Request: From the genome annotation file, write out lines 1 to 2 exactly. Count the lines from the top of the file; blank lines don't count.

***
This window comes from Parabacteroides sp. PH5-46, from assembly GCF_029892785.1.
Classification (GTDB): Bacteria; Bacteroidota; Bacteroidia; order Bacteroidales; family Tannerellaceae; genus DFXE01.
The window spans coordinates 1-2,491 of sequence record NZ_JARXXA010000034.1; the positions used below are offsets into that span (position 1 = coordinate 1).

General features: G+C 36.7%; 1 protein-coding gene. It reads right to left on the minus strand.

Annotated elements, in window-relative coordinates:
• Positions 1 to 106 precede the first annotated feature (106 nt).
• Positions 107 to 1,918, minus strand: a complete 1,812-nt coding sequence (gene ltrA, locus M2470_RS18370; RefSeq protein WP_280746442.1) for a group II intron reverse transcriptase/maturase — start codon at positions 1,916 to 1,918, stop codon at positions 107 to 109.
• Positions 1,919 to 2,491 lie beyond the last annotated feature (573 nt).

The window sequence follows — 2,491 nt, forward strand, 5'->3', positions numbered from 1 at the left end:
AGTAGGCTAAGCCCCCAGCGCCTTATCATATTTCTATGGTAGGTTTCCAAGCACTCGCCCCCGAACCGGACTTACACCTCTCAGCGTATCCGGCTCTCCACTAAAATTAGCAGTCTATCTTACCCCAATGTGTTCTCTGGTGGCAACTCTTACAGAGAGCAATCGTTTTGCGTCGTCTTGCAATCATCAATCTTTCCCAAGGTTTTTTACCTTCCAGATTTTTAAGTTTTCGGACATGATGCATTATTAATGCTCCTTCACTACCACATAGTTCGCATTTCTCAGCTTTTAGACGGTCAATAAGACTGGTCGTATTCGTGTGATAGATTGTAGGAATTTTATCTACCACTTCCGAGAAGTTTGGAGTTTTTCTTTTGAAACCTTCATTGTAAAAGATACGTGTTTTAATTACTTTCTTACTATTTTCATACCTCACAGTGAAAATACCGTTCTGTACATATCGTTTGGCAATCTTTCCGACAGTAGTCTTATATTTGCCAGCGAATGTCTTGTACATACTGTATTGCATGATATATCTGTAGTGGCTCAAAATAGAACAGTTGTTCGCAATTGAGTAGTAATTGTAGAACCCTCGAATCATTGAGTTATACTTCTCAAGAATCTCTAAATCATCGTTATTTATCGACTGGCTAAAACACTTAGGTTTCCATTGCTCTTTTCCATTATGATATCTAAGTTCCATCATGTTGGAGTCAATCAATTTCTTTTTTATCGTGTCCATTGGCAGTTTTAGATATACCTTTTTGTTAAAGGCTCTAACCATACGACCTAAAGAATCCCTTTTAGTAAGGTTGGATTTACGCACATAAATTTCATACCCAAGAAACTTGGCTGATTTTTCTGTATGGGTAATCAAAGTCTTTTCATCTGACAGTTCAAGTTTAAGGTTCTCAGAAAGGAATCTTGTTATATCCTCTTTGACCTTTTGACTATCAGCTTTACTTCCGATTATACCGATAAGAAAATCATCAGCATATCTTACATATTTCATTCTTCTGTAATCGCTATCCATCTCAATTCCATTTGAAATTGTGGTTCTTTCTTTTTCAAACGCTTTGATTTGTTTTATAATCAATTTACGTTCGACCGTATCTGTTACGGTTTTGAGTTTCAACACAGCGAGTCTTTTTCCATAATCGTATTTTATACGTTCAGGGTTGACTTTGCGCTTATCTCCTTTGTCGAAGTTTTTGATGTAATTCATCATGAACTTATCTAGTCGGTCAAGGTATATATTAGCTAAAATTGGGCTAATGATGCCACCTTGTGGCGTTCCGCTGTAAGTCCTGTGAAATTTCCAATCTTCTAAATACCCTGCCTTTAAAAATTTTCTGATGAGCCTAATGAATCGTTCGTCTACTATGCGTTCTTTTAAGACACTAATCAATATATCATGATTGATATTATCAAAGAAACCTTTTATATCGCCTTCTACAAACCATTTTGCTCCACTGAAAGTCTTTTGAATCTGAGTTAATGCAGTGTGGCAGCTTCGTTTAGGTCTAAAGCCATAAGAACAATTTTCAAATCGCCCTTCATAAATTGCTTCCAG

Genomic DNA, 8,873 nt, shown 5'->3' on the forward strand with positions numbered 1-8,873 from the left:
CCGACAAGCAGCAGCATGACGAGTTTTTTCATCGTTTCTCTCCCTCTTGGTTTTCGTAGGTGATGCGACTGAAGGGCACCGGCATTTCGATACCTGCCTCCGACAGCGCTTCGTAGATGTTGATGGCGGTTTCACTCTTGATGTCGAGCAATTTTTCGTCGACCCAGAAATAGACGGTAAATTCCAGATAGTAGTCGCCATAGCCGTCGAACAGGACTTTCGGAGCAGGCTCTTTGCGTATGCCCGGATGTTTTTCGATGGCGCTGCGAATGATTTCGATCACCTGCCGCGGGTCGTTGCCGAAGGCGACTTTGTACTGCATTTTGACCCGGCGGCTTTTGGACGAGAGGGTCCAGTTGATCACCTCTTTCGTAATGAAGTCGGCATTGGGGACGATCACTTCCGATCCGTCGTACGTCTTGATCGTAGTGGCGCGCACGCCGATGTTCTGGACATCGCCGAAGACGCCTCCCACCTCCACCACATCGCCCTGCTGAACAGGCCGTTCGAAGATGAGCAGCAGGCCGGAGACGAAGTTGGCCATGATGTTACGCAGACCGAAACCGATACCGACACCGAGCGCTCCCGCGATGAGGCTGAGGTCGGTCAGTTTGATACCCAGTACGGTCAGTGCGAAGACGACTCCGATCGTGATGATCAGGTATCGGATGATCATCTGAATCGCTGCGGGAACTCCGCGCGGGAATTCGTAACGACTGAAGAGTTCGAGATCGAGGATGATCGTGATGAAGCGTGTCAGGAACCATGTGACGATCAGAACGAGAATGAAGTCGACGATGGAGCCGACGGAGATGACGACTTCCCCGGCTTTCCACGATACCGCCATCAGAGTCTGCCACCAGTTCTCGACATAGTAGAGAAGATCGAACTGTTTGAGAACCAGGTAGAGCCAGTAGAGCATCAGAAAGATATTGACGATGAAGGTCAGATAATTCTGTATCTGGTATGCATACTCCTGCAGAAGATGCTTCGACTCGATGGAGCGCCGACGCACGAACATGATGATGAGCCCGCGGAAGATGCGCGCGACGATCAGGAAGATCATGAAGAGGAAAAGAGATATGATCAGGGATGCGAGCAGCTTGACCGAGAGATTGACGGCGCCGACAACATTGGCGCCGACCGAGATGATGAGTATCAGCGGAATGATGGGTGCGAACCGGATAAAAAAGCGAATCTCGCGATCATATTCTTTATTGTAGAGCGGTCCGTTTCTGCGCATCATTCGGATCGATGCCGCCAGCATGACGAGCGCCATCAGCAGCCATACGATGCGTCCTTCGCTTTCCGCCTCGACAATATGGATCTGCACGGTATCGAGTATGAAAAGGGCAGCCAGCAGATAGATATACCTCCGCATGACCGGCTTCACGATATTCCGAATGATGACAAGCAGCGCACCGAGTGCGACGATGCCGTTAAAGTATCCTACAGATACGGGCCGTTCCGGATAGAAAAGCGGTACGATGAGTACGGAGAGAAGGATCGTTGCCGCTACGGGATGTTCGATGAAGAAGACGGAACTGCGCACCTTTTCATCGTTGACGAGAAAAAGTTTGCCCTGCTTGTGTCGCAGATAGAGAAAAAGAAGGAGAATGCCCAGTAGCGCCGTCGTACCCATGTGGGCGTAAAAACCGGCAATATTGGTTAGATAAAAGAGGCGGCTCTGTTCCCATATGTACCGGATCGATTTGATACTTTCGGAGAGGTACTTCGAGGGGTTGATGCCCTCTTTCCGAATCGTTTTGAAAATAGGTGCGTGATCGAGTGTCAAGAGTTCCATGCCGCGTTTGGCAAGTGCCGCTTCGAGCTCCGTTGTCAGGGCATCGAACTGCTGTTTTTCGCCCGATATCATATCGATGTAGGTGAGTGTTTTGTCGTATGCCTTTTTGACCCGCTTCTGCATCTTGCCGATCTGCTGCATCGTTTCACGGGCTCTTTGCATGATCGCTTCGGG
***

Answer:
This window comes from Parabacteroides sp. PH5-46, from assembly GCF_029892785.1.
Classification (GTDB): Bacteria; Bacteroidota; Bacteroidia; order Bacteroidales; family Tannerellaceae; genus DFXE01.